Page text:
I went back to my room and Tom cleared the hall but the party was allowed to continue. When I knew Tom was alone in the hallway I opened my door and asked him what he going to do about the party. He said they promised to keep it down. I asked him how could he ensure that with such a large party. He stated he would send a security guard on the floor to maintain peace. To his credit he did and this man remained there all night (which was only about two more hours at this point).
Although he did ensure there was no more congregating and party spillover in the hall, I still endured the constant coming and going of young kids to and from the party. And although he tried to keep them quiet in their transference, it did not provide an environment conducive for sleep. I never slept the rest of the night.
How The Hotel Responded The Following Morning
The next morning I asked for a meeting with the assistant manager, Vanit. He was already aware of the situation and greeted me with apologies. He began by asking what he could do to make this right but I quickly responded I was not seeking, nor would I accept, any compensation. I was not complaining to get something out of it, but to express how egregious this was. I told him that even Thailand has fire codes concerning maximum room occupancy and I was sure Hilton would not be happy to know they were willfully violated.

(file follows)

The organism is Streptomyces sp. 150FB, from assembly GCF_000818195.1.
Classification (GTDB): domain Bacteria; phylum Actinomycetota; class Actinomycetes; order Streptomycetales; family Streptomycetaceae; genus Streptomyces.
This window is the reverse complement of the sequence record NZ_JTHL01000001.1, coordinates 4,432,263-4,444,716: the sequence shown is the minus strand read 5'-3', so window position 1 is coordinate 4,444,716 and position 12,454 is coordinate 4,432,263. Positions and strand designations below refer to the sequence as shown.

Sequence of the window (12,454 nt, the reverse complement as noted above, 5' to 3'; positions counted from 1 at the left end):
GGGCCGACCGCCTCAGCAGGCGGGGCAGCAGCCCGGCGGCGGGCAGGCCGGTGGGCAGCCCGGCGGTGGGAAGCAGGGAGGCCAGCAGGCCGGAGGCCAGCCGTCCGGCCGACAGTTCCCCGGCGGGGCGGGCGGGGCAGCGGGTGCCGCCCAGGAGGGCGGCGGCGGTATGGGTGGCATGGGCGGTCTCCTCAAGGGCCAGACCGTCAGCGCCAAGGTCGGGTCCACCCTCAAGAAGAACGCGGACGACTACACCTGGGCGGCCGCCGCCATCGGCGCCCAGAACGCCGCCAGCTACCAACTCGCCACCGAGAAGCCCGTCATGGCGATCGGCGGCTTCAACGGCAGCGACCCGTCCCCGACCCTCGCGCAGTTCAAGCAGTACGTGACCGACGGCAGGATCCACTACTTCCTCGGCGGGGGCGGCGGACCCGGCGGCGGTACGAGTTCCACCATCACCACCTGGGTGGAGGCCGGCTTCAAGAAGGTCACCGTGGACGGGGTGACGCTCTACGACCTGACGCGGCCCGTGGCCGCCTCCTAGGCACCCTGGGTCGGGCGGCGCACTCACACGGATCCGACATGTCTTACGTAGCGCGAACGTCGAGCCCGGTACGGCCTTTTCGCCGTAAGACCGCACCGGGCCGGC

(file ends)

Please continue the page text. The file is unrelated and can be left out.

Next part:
I further told him I realize this stuff goes on in Bangkok but I thought it was restricted more to Sukhumvit and the associated Sois. I did not expect this from the business area and certainly not at the Waldorf Astoria (am I being naive, I thought?).